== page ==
Young people with disability aged 12 to 18 years, and their support networks Australia-wide will be able to access free online training videos specifically developed to promote safe behaviour and positive online experiences, thanks to grant funding by the eSafety Commissioner to help deliver online safety education to young people.
This innovative project is one of 23 supported so far under the three-year $9 million Online Safety Grants Program, administered by the eSafety Commissioner with funding from the Australian Government.
In 2020, eight non-government organisations (NGOs) shared $2.25 million in funding in the first round of the program, while $4.5 million has now been awarded to 15 organisations in round two.
Interaction Disability Services CEO Brett Thompson welcomed the grant. “We are thrilled to be part of the Online Safety Grants Program. As so much of our daily lives are carried out online, it is vital that vulnerable members of our community are protected from potential dangers of the internet. To be developed in conjunction with ySafe, these training programs will be free and accessible to young people with disability, and will address important issues such as online exploitation, cyber bullying and online abuse. Additional training modules will provide parents and carers with resources and tools to support safe online behaviour.”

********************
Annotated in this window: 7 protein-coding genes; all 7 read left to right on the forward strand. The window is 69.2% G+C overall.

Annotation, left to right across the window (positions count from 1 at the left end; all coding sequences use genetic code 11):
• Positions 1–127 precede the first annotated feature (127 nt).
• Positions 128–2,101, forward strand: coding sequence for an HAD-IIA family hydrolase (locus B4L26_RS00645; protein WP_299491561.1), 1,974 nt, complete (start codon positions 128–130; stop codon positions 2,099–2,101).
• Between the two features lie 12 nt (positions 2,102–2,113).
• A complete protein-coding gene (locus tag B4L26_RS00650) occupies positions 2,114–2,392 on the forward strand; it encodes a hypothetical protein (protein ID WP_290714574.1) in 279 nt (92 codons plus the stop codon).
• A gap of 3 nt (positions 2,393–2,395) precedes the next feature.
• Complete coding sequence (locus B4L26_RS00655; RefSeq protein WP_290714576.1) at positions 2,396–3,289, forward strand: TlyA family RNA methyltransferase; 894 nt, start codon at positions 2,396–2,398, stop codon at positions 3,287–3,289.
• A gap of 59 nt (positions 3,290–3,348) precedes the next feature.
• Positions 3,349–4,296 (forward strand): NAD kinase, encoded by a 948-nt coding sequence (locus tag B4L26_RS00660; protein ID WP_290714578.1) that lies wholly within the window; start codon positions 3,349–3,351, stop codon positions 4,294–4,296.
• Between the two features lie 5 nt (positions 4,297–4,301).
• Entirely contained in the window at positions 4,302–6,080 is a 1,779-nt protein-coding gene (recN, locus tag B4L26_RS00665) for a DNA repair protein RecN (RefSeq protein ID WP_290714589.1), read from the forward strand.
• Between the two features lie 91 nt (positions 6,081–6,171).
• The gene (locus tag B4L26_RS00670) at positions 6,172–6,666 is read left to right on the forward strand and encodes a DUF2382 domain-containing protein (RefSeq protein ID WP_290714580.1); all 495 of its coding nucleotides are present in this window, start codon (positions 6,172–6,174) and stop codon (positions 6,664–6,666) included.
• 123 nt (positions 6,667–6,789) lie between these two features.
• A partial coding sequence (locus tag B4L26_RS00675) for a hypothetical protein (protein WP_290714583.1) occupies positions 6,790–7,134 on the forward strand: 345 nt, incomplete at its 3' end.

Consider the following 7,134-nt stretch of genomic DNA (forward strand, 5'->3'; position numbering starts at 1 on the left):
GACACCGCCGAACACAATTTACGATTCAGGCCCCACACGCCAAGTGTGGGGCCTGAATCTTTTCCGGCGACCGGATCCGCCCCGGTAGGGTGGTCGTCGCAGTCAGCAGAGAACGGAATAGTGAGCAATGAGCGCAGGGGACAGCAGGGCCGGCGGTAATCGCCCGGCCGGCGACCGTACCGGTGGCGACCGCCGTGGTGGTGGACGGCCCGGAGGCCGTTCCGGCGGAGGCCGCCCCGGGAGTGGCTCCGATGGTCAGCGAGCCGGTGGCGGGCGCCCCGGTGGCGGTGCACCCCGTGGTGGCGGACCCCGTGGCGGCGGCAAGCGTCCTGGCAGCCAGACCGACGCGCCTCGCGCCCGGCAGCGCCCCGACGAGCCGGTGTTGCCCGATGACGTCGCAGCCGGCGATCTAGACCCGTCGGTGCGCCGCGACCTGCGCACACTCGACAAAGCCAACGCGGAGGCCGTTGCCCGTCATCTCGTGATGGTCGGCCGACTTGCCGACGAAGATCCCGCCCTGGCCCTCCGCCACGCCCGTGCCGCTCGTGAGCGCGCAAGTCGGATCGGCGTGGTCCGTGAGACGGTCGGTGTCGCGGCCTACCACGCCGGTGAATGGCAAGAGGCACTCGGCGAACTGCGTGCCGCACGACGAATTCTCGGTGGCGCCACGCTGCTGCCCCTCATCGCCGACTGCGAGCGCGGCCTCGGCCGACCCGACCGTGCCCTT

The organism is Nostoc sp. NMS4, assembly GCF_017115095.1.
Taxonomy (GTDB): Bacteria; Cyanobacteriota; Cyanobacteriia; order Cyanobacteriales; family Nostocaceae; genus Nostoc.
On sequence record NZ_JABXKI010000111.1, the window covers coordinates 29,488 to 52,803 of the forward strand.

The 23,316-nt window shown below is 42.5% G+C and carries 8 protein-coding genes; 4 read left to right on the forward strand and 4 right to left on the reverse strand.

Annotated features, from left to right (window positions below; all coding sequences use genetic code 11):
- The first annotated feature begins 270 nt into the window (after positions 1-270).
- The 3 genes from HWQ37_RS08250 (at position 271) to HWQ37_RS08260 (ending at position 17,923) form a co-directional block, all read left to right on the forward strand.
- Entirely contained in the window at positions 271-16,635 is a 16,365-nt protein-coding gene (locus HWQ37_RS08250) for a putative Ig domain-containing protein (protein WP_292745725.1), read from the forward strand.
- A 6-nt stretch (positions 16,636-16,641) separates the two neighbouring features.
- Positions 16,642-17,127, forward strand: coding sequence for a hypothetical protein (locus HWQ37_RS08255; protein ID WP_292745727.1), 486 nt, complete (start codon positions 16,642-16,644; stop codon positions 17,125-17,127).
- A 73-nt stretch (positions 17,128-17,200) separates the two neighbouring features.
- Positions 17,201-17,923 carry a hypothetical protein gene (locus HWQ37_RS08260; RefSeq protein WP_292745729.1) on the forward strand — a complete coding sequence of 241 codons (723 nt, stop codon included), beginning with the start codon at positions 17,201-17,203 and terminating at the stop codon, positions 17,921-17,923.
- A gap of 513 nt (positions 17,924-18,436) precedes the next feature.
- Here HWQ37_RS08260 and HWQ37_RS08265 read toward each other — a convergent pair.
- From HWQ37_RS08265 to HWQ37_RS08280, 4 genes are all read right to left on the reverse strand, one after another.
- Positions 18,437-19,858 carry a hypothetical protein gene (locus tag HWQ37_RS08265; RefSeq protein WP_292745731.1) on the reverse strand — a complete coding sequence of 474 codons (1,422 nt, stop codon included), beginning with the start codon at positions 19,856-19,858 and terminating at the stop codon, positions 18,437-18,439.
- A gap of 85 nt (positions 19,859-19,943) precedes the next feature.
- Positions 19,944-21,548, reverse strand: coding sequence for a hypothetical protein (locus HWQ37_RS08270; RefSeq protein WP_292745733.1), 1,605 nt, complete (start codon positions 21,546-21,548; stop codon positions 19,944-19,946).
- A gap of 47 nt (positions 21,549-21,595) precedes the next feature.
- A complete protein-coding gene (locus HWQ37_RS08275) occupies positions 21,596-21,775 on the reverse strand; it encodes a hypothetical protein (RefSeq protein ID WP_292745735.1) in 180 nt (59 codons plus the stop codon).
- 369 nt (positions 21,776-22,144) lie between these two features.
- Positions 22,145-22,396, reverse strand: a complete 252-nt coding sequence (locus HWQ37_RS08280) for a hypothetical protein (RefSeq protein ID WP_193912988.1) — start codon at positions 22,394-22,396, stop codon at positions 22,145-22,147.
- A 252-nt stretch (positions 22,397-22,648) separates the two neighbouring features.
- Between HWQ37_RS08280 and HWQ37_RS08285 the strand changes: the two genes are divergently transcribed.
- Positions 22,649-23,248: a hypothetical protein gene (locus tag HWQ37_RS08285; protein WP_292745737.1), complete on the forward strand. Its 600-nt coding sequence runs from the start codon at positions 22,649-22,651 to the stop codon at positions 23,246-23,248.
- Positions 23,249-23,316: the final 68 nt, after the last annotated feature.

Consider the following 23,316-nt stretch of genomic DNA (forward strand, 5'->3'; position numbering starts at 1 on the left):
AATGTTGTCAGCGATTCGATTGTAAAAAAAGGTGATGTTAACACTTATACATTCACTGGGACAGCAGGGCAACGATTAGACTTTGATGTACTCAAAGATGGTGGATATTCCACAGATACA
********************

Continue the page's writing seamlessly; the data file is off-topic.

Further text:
eSafety Commissioner Julie Inman Grant said community organisations have a deep understanding of the diverse communities they work with and are often well placed to develop tailored online safety education programs to reach their audiences effectively.
“These grant projects aim to give young people the skills to recognise and deal with staying safe in the online world – teaching them what positive, healthy online interactions look like,” Ms Inman Grant said.
“Our aim is to empower young people to speak up about online abuse and harassment. Youth consultation and co-design is one of the key objectives of the grant program and an element in many of the projects.”
Minister for Communications, Urban Infrastructure, Cities and the Arts, the Hon. Paul Fletcher MP, said the internet had become part of daily life, so it was vital that young people learnt early on how to keep themselves safe from potential online harm.
“Staying safe online is a lot like staying safe in the real world. It’s important for children and young people to identify possible dangers early in life and learn how to seek help when confronted by an online safety issue,” Minister Fletcher said.
“The projects the Government is supporting are innovative and tackle a range of potential pitfalls a young person could come across online.”
Ms Inman Grant reminded NGOs that round three of the Online Safety Grants Program will be open next year to share in $2.25 million in support to get projects up and running.
Grants of between $80,000 and $1 million are available to develop services, resources and products that improve the online safety of Australian children, especially for at-risk audiences.
“I encourage NGOs with skills and capabilities in online safety to apply. For more information, go to www.esafety.gov.au,” Ms Inman Grant said.